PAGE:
America Passed the Trump Stress Test
After four years of President Donald Trump's contempt for established political norms, it is tempting to say that American constitutional democracy has suffered long-term damage. But, as the 2020 election showed, the institutions of American democracy have emerged even stronger.
CHICAGO – The all-but-completed US presidential election has upset a range of lurid predictions. We were told that ballots would not be counted, voting machines would be hacked, state legislatures would order electors to defy the will of the people, armed thugs would intimidate voters, and riots would erupt – with the police taking the side of the “law and order” president. President Donald Trump, true to form, has indeed refused to concede, accused Democrats of fraud, and challenged the election in the courts. But he has no realistic prospect of remaining in office after Inauguration Day.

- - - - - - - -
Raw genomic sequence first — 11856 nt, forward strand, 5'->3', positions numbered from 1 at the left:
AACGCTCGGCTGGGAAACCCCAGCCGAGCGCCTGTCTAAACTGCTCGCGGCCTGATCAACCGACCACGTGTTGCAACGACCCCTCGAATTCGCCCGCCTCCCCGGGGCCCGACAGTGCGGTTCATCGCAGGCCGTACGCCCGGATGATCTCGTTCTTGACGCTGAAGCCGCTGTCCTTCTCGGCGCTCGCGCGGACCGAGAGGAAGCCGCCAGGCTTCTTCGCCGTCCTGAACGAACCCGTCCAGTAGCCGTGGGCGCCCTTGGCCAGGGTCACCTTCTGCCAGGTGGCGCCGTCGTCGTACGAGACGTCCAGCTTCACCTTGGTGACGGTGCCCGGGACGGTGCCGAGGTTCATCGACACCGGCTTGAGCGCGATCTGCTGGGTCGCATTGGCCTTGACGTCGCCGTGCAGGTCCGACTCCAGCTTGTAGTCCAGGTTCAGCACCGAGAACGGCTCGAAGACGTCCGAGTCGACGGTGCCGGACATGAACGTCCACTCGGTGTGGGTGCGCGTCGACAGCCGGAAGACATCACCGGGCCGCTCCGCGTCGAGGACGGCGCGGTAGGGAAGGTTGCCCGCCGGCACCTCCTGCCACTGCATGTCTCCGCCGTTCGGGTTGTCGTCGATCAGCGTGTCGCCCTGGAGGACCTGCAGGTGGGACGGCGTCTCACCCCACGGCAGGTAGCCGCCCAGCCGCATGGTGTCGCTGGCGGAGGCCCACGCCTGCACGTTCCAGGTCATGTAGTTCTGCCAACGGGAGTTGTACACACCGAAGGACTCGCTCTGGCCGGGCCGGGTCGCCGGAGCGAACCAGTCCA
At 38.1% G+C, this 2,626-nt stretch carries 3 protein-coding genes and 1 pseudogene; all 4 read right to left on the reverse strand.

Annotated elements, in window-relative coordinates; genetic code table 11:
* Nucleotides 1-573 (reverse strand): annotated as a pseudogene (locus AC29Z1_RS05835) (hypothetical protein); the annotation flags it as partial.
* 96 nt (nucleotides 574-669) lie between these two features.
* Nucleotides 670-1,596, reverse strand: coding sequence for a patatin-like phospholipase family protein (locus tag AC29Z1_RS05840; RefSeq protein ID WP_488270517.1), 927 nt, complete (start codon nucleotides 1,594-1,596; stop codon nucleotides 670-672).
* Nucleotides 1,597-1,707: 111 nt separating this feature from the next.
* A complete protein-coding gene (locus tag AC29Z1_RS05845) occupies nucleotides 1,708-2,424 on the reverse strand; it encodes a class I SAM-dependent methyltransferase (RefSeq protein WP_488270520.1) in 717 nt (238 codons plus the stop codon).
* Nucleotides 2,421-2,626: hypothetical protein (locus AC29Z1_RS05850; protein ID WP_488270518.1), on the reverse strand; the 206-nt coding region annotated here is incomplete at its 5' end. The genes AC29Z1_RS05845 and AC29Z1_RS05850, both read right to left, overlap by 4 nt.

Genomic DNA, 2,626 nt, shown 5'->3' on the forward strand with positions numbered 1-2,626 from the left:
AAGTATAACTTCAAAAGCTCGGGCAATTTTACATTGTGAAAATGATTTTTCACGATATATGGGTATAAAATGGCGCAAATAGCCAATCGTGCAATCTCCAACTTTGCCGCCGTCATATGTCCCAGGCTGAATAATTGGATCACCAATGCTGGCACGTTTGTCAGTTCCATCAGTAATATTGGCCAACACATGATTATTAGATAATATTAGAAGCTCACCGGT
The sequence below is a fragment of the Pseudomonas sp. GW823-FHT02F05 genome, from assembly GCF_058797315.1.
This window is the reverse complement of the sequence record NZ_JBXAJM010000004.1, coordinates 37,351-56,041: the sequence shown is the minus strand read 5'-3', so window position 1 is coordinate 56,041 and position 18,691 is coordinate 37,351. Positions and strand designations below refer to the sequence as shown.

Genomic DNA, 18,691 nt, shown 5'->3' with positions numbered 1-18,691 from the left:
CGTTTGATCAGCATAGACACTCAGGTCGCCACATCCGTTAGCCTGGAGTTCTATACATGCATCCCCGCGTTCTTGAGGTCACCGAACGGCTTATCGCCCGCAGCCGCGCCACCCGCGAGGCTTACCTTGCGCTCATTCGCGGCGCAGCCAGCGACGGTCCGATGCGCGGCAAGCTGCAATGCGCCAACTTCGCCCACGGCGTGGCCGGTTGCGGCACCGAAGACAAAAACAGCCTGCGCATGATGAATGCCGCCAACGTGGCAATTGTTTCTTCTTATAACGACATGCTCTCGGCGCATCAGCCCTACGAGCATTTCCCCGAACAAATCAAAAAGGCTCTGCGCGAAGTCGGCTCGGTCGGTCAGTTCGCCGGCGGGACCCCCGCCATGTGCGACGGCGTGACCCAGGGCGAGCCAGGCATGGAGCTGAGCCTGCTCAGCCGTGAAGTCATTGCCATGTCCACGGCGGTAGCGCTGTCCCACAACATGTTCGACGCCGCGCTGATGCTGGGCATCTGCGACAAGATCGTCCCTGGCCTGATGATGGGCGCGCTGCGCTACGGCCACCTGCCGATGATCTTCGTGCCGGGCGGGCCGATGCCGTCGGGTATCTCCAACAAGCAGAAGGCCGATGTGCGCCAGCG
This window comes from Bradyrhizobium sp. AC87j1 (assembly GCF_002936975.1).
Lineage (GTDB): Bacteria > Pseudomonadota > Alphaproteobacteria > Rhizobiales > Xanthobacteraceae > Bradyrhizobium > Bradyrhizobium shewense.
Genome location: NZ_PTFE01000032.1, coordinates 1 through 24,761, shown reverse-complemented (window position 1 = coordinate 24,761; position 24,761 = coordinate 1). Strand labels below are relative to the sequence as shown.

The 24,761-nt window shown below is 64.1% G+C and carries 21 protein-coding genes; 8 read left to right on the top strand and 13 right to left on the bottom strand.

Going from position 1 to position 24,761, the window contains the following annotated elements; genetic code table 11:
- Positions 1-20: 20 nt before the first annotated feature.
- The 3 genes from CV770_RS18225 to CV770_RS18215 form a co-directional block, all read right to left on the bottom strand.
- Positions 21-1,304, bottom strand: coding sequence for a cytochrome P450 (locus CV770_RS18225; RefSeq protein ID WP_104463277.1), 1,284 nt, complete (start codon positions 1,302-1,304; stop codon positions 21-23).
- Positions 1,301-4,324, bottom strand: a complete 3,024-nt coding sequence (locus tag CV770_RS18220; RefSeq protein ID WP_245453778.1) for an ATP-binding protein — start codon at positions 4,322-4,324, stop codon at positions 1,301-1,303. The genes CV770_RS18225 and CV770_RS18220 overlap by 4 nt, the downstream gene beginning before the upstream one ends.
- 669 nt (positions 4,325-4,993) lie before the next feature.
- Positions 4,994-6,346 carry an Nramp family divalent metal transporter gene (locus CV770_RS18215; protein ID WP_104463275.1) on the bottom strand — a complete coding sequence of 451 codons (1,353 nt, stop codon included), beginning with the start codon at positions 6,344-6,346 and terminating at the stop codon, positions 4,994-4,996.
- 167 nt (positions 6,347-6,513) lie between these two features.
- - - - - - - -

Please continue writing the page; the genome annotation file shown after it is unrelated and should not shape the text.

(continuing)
Those arguing that Trump’s post-election behavior amounts to an attempted coup d’état are misreading the situation. Trump’s refusal to concede means nothing. His legal challenges are frivolous and have been swatted away by courts. He has lost.
While many Republican voters tell pollsters that the election was stolen, hardly any of them have taken to the streets or pursued tactics that one would expect from people who truly believe that democracy has been subverted. There has been no Hong Kong-style uprising. Trump’s attacks on American institutions are largely a form of political performance art.
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